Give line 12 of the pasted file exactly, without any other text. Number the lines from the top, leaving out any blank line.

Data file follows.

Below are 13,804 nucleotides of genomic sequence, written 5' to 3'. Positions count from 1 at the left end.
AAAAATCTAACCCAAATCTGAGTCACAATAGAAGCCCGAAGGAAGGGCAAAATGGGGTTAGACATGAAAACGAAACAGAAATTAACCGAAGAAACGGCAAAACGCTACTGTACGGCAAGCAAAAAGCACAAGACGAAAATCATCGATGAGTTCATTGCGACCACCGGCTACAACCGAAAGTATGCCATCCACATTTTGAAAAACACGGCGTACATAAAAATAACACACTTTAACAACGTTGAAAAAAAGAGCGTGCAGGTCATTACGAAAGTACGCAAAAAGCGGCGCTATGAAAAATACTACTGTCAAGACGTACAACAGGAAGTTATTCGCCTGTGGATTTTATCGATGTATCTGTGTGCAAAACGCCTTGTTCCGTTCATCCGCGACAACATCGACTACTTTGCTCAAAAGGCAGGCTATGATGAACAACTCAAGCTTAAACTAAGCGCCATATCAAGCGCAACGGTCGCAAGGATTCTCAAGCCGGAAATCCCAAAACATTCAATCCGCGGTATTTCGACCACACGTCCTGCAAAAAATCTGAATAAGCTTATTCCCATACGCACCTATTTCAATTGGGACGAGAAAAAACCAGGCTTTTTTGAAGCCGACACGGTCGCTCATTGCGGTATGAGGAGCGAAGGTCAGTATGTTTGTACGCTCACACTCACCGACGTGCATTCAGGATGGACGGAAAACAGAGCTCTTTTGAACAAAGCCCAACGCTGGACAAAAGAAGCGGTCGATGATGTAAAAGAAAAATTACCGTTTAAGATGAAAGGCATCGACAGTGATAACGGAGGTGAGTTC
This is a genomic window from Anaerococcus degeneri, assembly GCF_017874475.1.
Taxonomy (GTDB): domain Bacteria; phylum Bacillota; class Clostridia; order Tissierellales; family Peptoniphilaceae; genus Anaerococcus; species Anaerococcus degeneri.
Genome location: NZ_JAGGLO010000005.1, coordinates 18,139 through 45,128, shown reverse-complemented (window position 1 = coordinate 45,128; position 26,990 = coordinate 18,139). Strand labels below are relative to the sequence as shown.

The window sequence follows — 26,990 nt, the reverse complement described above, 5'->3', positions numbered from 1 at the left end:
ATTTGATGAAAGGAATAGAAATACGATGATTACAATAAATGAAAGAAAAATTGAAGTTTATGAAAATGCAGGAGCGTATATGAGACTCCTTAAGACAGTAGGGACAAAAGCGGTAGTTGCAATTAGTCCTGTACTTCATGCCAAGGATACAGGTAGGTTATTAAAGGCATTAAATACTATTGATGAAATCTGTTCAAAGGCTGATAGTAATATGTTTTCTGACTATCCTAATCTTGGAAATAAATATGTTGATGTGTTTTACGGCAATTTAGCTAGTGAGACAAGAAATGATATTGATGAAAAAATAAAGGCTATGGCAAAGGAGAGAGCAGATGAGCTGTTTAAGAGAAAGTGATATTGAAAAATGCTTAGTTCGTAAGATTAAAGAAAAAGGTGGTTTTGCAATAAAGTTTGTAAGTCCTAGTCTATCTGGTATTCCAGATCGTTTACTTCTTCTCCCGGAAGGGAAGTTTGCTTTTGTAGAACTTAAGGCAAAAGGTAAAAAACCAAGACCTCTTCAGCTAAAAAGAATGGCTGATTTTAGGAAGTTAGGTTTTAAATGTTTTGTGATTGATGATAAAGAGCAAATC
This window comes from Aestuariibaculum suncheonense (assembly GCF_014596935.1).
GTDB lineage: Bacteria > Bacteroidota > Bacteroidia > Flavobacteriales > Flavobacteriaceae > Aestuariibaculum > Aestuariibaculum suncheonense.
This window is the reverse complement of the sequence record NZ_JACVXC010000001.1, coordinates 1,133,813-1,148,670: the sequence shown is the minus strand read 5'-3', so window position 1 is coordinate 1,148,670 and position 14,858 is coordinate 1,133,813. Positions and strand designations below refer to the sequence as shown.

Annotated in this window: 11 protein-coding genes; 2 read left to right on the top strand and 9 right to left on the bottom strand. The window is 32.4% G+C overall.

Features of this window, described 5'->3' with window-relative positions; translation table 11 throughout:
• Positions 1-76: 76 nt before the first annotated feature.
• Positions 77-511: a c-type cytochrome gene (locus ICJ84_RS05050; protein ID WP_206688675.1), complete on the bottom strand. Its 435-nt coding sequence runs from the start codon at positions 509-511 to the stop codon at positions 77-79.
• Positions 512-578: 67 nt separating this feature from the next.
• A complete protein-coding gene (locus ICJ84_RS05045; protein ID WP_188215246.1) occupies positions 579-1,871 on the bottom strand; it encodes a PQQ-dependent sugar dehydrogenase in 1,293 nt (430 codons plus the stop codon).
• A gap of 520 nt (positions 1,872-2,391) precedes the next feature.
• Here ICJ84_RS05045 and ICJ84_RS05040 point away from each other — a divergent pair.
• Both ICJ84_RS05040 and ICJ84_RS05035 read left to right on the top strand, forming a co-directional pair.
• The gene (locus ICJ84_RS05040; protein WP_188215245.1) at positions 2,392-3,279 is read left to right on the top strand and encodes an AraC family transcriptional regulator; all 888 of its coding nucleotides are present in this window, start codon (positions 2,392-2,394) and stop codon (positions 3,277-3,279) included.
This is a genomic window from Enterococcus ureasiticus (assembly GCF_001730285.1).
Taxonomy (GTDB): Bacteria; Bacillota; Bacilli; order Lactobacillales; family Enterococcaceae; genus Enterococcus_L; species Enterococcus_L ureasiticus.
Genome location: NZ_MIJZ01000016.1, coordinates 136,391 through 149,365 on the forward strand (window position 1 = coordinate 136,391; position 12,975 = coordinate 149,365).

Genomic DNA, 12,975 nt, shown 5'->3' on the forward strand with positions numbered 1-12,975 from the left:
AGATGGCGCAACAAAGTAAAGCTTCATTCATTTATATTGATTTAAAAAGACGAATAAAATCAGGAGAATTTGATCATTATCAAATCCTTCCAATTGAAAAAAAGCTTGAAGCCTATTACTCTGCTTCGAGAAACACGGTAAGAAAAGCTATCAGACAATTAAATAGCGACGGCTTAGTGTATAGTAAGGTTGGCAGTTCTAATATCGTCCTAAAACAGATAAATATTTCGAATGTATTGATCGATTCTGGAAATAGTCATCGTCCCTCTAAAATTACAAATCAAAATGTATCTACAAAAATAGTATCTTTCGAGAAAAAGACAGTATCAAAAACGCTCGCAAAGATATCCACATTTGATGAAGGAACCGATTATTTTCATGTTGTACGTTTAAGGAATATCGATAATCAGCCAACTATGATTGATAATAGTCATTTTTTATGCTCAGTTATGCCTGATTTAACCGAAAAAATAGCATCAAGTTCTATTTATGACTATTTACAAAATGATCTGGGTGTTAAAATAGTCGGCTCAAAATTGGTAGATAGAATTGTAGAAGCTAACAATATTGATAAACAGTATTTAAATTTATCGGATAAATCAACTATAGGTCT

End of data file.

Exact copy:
Features of this window, described 5'->3' with window-relative positions; translation table 11 throughout: